This year’s hit new Zelda game Tears of the Kingdom literally built a new game on top of the old one and remains a strong contender for Game of the Year. Competition is stiff though, more so now that Nintendo just casually dropped Super Mario Bros. Wonder, the first two-dimensional side-scrolling Mario game in more than a decade — another portal to the past given its departure from a long string of recent 3D Super Mario titles.

Square Enix was so confident in its remake of the 1997 Japanese roleplaying mega-hit Final Fantasy VII that the reimagined version of the game comprises three standalone full-length games, each spaced a few years apart.

World of Warcraft paved the way

Fortnite’s experiment to bring players back into the fold by relaunching an original version of the game will be interesting to watch, but it isn’t a first. World of Warcraft, the fantasy roleplaying game once synonymous with online gaming, did something similar just a few years ago. Blizzard Entertainment, which developed the massively multiplayer online game (MMO), launched World of Warcraft Classic back in 2019, even as a modern version of the game remained online and playable.

Elizabeth Harper, editorial director of the longtime dedicated World of Warcraft news site Blizzard Watch, told TechCrunch that Blizzard actually reluctantly launched the old-school version of its game in response to demands from its own community.

“Before WoW Classic originally launched, third parties were already running their own versions of ‘classic’ servers,” Harper said. “Game mechanics and class balance were extremely different then, and there was a lot of nostalgia for the community that existed back in the day.”

While Fortnite players, like WoW players, have a ton of nostalgia for the older version of the game, its maps were comparably simple and difficult to traverse. For players accustomed to gaming’s modern quality of life improvements, old games can feel sparse and clunky if not reimagined outright.

“WoW Classic has been a runaway success, and fans can’t get enough of re-releases of classic content, devouring each expansion and raid tier as they’re rolled out. However, the WoW Classic team’s philosophy has evolved since it was released: [Blizzard] initially was very serious about releasing the game without any changes, but these days the team feels that some changes need to be made,” Harper said.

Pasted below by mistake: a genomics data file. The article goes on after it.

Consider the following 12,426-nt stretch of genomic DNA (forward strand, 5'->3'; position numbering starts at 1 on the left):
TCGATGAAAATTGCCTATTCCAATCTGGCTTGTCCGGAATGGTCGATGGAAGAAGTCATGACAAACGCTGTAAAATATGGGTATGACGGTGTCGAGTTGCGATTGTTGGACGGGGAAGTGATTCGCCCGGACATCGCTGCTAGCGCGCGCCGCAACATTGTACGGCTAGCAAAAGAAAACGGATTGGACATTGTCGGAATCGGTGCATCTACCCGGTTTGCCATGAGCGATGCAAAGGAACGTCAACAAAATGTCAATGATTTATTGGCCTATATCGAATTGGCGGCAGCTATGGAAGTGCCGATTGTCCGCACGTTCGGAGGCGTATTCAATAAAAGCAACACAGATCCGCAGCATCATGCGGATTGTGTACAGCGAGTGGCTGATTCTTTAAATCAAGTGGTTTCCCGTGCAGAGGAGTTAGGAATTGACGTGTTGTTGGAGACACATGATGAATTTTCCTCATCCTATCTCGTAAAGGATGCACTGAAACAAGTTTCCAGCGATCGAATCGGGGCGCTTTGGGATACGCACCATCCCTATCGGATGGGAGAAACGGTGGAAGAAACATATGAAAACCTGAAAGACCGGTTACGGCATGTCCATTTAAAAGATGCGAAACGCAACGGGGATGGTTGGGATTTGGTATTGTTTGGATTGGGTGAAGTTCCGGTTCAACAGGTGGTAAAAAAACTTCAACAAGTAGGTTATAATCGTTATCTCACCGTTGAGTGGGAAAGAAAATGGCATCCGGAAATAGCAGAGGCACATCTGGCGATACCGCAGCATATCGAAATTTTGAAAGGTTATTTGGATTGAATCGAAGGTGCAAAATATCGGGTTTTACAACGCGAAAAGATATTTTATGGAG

“I’m not an expert in Fortnite, but a smart game developer will pay close attention to the features that spark that nostalgic joy and keep those in the forefront, while considering retaining modern conveniences that players appreciate.”

Epic hasn’t shown its full hand for the new-old version of its own game, but it does sound like some of Fortnite’s quality of life improvements will be sticking around, including sprinting and “mantling,” a parkour-like move that lets players climb over obstacles. In recent years, Epic has sprinkled all sorts of zany mobility options onto its map, letting players fall through the sky, pilot biplanes or (our personal preference) roll in a giant hamster ball to get around faster.

“With MMOs, it’s easier than ever for gaming experiences to be lost completely to time. New versions overwrite old versions, making original games inaccessible,” Harper said.

“World of Warcraft will be 19 years old in November, and practically every feature and zone the game launched with has been remade in the years since…. It’s a ship of Theseus.”

Much like the revolutions of a giant oversized hamster hurtling down from Fortnite’s rave cave, gaming’s nostalgia cycles are speeding up, with relaunches and remakes coming on quick. World of Warcraft Classic recreated a 15-year-old version of the game, but Fortnite’s own blast from the past seeks to capture the magic of a relatively very recently bygone era.

“Nostalgia sells, but it only sells because there’s demand. Gamers want to go back and revisit their favorite games as they originally were, and I think developers who re-release games are developers who pay attention to their communities,” Harper said.

“Sure, there’s a cynical side to this: game companies are in it to make money. But if we didn’t love these classic games, they wouldn’t be nearly as popular as they are.”